About four years ago, I began to realize that we did not know enough about the Holocaust, that our vision was distorted, and that the scholarly landscape was changing. This began to dawn upon me when I went to see an exhibition at the Museum of Jewish Heritage in Battery Park. It was about the "Holocaust by Bullets" and it contained photos that I had never seen, more horrifying than those I was familiar with. I had read a novel called The White Hotel, about the shooting of all the Jews of Kiev (about 33,000) in the ravine of Babi Yar, but the full scope of these events did not yet fully register with me. Later I read Ordinary Men by Christopher Browning, an important investigation of the groups of "ordinary" Germans (the Einsatzgruppen) who were sent to Eastern Europe to shoot hundreds of thousands of Jews, Poles, and others in the woods near their own towns ("Operation Reinhardt").

Still, it was not until I read Bloodlands: Europe Between Hitler and Stalin, the ground-breaking recent work by Timothy Snyder, that I fully understood. More and more, students of the Holocaust are beginning to insist that Auschwitz is not an adequate symbol. Quite a few Jewish historians and writers are complaining about "Auschwitz tourism." It is stressed that we know more about Auschwitz because there were many survivors; virtually no one survived the gas at Treblinka, so we know little about that furnace of Hell. The familiar writings by Elie Weisel, Primo Levi, Charlotte Delbo, and others are all about Auschwitz. No one has written in this way about the "holocaust by bullets," yet as Snyder points out, by the time Auschwitz was fully operational, most of the Jews of Eastern Europe ("the bloodlands") were already dead.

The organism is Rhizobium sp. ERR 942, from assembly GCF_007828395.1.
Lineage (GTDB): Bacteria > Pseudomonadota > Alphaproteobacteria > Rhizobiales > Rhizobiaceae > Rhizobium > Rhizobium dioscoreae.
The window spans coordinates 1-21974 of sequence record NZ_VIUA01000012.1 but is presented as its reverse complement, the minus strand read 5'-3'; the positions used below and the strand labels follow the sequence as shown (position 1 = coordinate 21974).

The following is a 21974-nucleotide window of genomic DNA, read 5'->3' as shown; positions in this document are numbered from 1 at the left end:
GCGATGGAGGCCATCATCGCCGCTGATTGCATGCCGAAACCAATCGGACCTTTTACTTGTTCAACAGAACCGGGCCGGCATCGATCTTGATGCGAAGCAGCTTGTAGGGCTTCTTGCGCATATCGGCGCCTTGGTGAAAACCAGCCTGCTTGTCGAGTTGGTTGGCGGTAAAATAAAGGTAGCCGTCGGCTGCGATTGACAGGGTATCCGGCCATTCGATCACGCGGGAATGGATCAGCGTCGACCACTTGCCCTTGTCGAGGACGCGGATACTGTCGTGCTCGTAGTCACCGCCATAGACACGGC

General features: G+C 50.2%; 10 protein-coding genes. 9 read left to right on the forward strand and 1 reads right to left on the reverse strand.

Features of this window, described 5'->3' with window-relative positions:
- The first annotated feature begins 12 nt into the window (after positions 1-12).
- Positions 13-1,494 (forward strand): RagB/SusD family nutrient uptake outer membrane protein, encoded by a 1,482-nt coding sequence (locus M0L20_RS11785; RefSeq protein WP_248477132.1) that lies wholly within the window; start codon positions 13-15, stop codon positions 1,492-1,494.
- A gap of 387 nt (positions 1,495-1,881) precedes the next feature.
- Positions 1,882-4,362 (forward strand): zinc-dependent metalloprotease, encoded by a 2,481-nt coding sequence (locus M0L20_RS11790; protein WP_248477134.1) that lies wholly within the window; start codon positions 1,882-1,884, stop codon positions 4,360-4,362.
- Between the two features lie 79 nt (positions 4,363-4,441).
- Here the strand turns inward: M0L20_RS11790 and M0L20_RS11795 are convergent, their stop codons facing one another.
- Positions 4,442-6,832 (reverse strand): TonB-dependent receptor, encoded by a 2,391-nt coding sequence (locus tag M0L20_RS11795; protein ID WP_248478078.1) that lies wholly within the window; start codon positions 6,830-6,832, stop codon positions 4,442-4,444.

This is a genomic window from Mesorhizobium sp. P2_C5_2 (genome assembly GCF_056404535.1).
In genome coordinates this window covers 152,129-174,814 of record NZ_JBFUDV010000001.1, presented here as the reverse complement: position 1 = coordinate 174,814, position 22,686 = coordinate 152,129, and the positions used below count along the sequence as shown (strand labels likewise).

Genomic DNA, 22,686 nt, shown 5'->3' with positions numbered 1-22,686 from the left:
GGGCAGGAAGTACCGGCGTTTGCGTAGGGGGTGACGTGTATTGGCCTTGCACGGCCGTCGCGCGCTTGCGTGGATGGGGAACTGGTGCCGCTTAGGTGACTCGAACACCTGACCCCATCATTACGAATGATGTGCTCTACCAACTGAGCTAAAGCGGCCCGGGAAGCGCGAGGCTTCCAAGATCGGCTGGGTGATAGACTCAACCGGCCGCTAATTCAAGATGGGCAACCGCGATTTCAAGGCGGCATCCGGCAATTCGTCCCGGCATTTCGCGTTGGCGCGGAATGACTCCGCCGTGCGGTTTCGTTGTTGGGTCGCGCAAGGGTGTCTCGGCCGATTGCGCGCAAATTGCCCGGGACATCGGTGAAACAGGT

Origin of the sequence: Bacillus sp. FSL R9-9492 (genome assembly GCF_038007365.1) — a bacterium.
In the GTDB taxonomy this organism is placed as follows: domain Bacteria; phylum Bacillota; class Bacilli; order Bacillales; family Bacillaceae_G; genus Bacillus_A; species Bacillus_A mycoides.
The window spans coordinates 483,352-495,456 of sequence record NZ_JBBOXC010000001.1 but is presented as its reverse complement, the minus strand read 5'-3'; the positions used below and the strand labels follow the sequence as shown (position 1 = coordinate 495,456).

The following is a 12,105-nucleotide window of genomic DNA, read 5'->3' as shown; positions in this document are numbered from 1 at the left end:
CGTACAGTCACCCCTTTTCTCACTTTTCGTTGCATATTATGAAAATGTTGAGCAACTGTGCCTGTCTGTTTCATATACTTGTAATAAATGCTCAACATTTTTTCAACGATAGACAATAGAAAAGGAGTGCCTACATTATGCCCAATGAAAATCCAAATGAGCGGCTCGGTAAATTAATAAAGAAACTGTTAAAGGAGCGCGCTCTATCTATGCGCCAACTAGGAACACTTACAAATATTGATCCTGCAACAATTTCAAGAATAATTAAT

Snyder wrote the following capsule of his own book. We owe it to ourselves and the lost millions to absorb at least this much (the second paragraph especially):

The subject of my article was the five largest policies of mass killing of civilians carried out by Nazi Germany and the Stalinist Soviet Union: the German attempt to exterminate European Jews (circa 5.7 million deaths); German starvations of Soviet citizens (circa 4 million); German mass reprisals against civilians (at least 750,000); Soviet starvations of Soviet citizens (circa 5.5 million), and the shootings of the Soviet Great Terror (circa 700,000).

I argued that our understanding of European mass killing should be modified: that Auschwitz was less important to the Holocaust than Operation Reinhardt in occupied Poland and the death pits in the occupied USSR; that the Germans planned to kill more non-Jews than Jews and in the end killed the two in about equal numbers; and that German and Soviet killing policies overlapped in territory and should be considered together as part of a larger phenomenon.


Friday, April 08, 2011

The twelve-minute sermon, challenged